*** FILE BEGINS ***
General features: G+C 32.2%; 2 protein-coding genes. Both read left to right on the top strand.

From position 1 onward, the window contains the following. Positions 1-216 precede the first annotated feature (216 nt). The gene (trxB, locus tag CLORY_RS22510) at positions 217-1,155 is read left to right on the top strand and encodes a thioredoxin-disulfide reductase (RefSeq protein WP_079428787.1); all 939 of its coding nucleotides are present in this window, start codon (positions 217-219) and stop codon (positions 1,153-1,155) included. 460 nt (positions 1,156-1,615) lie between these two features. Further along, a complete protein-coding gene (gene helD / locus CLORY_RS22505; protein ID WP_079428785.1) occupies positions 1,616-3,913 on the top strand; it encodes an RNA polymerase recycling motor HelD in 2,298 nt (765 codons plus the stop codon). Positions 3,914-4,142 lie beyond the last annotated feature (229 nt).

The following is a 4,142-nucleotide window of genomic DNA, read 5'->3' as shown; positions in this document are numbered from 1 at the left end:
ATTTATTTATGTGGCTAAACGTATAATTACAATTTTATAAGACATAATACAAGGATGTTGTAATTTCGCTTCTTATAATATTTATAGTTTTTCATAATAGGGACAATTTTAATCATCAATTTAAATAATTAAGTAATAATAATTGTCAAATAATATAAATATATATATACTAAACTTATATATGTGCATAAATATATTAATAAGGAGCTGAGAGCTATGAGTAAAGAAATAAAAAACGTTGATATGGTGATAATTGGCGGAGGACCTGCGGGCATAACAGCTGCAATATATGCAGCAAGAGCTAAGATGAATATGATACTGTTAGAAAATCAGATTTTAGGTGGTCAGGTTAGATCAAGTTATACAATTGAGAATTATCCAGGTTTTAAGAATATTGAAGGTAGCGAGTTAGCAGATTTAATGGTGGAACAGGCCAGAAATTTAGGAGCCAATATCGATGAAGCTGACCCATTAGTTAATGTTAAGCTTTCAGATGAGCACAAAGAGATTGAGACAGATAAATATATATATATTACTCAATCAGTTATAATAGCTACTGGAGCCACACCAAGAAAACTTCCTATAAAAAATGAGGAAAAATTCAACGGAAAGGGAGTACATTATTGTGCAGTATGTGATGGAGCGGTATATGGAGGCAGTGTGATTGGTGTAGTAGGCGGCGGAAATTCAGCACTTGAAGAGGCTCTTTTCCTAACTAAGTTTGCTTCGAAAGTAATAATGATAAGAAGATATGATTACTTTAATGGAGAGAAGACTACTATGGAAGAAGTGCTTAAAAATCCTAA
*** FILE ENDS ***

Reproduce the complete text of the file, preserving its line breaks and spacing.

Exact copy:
General features: G+C 32.2%; 2 protein-coding genes. Both read left to right on the top strand.

From position 1 onward, the window contains the following. Positions 1-216 precede the first annotated feature (216 nt). The gene (trxB, locus tag CLORY_RS22510) at positions 217-1,155 is read left to right on the top strand and encodes a thioredoxin-disulfide reductase (RefSeq protein WP_079428787.1); all 939 of its coding nucleotides are present in this window, start codon (positions 217-219) and stop codon (positions 1,153-1,155) included. 460 nt (positions 1,156-1,615) lie between these two features. Further along, a complete protein-coding gene (gene helD / locus CLORY_RS22505; protein ID WP_079428785.1) occupies positions 1,616-3,913 on the top strand; it encodes an RNA polymerase recycling motor HelD in 2,298 nt (765 codons plus the stop codon). Positions 3,914-4,142 lie beyond the last annotated feature (229 nt).

The following is a 4,142-nucleotide window of genomic DNA, read 5'->3' as shown; positions in this document are numbered from 1 at the left end:
ATTTATTTATGTGGCTAAACGTATAATTACAATTTTATAAGACATAATACAAGGATGTTGTAATTTCGCTTCTTATAATATTTATAGTTTTTCATAATAGGGACAATTTTAATCATCAATTTAAATAATTAAGTAATAATAATTGTCAAATAATATAAATATATATATACTAAACTTATATATGTGCATAAATATATTAATAAGGAGCTGAGAGCTATGAGTAAAGAAATAAAAAACGTTGATATGGTGATAATTGGCGGAGGACCTGCGGGCATAACAGCTGCAATATATGCAGCAAGAGCTAAGATGAATATGATACTGTTAGAAAATCAGATTTTAGGTGGTCAGGTTAGATCAAGTTATACAATTGAGAATTATCCAGGTTTTAAGAATATTGAAGGTAGCGAGTTAGCAGATTTAATGGTGGAACAGGCCAGAAATTTAGGAGCCAATATCGATGAAGCTGACCCATTAGTTAATGTTAAGCTTTCAGATGAGCACAAAGAGATTGAGACAGATAAATATATATATATTACTCAATCAGTTATAATAGCTACTGGAGCCACACCAAGAAAACTTCCTATAAAAAATGAGGAAAAATTCAACGGAAAGGGAGTACATTATTGTGCAGTATGTGATGGAGCGGTATATGGAGGCAGTGTGATTGGTGTAGTAGGCGGCGGAAATTCAGCACTTGAAGAGGCTCTTTTCCTAACTAAGTTTGCTTCGAAAGTAATAATGATAAGAAGATATGATTACTTTAATGGAGAGAAGACTACTATGGAAGAAGTGCTTAAAAATCCTAA